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Monday, August 20, 2007
IBM and TDK Launch Joint Research & Development Project for MRAM


IBM and TDK today announced a joint research and development program to develop high capacity MRAM (Magnetic Random Access Memory) technology utilizing the spin momentum transfer effect.

The companies believe that harnessing the spin momentum transfer effect will allow a much more compact memory cell than is possible with present approaches.

The companies will leverage their respective expertise in areas of research for new memory technology and magnetic device development to create a high density, high capacity MRAM integrated circuit which can be used as standalone memory or embedded into other IC solutions.

"This collaborative initiative reinforces IBM's commitment to explore new phenomena for memory applications," said Dr. T.C. Chen, vice president, Science and Technology, IBM Research. "The project will focus on creating and demonstrating advanced magnetic materials in demanding memory chip designs."

"This joint research and development will broaden the application of magnetic materials which has been TDK's core technology since 1935," said Mr. Minoru Takahashi, CTO, TDK Corporation.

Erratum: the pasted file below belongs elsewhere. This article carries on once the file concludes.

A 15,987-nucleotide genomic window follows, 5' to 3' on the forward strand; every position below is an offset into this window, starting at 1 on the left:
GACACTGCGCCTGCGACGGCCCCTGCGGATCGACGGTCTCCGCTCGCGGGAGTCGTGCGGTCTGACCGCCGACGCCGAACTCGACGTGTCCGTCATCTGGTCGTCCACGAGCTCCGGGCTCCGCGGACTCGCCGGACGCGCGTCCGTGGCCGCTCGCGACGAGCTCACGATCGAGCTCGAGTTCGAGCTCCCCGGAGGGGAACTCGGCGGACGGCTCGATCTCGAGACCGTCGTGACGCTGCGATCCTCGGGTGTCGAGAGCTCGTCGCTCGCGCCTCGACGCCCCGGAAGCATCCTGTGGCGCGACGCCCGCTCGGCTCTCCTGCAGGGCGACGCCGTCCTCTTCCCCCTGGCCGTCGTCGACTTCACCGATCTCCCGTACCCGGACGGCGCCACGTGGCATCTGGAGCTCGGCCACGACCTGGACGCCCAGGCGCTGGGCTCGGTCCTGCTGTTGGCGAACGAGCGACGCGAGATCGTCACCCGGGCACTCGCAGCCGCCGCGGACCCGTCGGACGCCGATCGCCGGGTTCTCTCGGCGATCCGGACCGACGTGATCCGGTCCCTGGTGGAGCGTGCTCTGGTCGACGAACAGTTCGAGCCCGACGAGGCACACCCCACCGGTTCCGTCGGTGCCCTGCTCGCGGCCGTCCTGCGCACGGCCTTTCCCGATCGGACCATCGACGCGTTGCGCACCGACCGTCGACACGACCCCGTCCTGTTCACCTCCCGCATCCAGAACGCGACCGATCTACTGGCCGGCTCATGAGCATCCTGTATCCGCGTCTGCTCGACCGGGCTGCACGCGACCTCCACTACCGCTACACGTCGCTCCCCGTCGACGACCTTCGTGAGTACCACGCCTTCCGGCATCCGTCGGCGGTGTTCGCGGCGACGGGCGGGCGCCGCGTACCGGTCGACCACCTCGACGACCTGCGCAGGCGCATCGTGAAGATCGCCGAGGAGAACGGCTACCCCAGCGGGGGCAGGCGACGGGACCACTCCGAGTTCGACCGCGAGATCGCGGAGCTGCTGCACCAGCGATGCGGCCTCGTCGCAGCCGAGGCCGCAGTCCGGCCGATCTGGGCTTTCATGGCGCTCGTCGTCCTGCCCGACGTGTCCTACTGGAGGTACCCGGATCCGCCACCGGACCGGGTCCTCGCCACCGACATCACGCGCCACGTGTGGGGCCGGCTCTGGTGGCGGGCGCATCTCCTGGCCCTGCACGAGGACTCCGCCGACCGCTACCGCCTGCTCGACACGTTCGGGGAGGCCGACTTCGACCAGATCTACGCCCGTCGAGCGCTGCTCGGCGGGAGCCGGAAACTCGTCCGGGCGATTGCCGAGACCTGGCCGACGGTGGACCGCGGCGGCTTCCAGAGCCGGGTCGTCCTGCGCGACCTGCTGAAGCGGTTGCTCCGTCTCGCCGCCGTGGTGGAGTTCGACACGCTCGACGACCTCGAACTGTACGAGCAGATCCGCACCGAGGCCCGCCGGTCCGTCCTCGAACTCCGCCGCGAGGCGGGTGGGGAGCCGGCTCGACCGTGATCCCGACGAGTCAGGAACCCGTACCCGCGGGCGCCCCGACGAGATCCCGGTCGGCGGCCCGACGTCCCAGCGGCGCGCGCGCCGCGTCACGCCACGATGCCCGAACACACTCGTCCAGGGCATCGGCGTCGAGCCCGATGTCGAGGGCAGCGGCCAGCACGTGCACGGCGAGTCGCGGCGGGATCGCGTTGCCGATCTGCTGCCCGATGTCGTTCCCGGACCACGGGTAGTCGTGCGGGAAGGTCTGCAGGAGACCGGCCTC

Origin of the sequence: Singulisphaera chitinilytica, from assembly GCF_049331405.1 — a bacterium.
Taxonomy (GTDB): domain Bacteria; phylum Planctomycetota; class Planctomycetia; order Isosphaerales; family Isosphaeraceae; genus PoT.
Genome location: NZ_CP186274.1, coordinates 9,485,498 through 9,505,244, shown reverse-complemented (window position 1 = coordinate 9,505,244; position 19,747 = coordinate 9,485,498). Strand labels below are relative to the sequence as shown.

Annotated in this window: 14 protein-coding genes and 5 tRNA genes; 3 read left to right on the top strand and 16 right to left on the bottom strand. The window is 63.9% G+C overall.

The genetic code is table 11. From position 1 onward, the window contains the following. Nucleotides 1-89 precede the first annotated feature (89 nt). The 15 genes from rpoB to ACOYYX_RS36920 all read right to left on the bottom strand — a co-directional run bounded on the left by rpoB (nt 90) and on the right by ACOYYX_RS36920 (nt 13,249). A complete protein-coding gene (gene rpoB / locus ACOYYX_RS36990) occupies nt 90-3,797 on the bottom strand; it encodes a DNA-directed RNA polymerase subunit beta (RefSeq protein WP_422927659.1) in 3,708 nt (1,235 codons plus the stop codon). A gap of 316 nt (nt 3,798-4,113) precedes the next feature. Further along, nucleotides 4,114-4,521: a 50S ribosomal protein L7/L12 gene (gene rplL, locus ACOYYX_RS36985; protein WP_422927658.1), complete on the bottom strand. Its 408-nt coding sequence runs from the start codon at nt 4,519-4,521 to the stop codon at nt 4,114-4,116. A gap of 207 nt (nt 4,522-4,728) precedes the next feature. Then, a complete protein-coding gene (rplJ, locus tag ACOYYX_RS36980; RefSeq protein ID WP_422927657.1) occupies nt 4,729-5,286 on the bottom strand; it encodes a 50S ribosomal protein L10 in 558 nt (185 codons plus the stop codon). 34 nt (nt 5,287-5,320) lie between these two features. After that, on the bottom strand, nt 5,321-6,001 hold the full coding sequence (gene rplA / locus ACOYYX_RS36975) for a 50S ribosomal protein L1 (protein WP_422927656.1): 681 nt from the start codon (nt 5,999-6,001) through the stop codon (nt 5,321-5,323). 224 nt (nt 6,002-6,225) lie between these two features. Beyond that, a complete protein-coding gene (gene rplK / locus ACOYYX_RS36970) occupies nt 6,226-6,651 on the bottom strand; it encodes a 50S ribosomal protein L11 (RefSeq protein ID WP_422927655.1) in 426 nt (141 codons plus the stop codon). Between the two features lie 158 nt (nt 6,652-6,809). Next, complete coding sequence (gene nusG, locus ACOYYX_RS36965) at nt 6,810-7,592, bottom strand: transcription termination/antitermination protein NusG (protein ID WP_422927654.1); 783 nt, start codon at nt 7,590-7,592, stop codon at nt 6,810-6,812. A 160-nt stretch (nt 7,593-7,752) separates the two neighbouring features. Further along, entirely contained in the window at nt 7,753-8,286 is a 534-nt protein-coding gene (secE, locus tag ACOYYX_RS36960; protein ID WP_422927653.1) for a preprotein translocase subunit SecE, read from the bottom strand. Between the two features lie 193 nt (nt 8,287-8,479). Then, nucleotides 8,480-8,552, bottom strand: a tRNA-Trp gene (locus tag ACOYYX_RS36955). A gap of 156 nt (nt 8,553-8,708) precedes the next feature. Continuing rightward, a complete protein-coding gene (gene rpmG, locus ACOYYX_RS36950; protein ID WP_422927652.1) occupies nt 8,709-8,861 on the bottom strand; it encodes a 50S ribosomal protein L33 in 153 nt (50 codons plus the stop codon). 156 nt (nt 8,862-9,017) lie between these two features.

The research work will be conducted at IBM's TJ Watson Research Center in Yorktown Heights, NY, IBM's Almaden Research Center in San Jose, CA., IBM's ASIC Design Center in Burlington, VT and TDK's subsidiary R&D Center in Milpitas, CA.

MRAM offers significant advantages over competing memory technologies including low power usage, high speed, unlimited endurance (read and write cycles), and inherent non-volatility (retains data without the need for continued power). Market adoption of MRAM has been limited by the inability to cost effectively increase capacity. Spin momentum transfer technology enables MRAM to significantly reduce cell size and thereby increase capacity cost-effectively while maintaining the low power and non-volatility advantages, potentially making MRAM a preferred solution for memory applications in the automotive, cell phone, handheld computing, and industrial controls.


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